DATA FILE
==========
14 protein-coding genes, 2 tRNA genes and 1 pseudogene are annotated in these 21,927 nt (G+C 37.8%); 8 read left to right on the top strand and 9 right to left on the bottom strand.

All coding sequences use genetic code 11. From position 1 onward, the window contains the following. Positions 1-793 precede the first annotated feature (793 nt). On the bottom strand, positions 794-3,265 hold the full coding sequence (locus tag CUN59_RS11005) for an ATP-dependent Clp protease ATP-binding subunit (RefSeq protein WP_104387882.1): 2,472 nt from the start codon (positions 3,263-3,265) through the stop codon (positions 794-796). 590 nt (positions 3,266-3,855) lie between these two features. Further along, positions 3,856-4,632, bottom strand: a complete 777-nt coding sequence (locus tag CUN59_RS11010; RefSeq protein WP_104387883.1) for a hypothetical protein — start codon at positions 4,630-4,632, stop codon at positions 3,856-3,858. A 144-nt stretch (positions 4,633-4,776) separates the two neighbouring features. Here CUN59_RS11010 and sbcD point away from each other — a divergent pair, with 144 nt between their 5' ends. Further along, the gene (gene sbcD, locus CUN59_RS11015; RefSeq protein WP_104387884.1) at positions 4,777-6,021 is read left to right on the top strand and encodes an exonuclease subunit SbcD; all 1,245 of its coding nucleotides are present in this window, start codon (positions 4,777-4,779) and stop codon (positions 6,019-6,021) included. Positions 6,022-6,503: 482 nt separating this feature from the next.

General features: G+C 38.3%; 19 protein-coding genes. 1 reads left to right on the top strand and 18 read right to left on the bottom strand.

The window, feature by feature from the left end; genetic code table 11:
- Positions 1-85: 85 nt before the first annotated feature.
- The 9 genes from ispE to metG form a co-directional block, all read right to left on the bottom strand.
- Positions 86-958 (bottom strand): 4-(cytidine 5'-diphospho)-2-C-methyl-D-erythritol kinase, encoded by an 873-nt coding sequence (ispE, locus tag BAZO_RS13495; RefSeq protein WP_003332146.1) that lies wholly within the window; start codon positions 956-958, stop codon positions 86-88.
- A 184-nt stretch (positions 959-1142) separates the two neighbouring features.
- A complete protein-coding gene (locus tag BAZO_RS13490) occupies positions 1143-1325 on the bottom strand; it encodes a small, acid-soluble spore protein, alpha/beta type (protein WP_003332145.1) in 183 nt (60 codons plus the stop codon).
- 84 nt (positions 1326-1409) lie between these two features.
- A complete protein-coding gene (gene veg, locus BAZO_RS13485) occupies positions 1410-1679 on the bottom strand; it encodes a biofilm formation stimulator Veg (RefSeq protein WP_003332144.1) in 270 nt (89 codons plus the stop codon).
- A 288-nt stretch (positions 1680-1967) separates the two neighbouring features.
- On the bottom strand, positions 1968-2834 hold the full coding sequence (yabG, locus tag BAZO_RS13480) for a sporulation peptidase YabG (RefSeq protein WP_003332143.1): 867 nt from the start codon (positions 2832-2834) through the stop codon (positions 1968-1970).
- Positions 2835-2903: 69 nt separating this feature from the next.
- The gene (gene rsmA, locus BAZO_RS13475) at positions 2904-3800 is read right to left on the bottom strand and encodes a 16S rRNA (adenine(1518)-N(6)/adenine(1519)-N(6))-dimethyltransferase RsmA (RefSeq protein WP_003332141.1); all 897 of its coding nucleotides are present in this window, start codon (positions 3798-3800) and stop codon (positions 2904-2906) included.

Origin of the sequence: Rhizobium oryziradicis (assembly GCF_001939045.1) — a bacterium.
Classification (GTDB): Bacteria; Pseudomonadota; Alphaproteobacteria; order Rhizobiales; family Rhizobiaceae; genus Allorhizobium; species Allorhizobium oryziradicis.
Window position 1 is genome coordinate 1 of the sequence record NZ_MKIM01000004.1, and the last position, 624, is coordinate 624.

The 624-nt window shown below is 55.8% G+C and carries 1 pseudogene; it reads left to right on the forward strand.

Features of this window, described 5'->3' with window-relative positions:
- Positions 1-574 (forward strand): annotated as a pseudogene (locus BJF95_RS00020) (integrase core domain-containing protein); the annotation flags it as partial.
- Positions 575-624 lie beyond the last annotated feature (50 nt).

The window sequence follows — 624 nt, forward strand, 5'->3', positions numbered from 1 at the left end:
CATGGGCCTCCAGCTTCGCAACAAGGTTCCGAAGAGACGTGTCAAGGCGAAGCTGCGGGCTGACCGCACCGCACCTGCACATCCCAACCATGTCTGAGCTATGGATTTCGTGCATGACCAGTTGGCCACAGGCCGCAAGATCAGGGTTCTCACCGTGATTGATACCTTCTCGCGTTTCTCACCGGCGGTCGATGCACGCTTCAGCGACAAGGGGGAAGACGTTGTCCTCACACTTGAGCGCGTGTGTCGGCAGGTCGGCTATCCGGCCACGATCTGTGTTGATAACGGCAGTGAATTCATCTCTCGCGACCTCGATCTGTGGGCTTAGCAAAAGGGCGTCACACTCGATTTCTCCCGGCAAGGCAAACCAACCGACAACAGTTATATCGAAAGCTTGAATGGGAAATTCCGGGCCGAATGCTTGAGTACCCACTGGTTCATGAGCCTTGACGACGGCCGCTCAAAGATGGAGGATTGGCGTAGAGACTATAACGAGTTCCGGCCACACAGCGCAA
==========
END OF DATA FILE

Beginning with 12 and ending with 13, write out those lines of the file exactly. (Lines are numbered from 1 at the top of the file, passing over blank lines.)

- A 288-nt stretch (positions 1680-1967) separates the two neighbouring features.
- On the bottom strand, positions 1968-2834 hold the full coding sequence (yabG, locus tag BAZO_RS13480) for a sporulation peptidase YabG (RefSeq protein WP_003332143.1): 867 nt from the start codon (positions 2832-2834) through the stop codon (positions 1968-1970).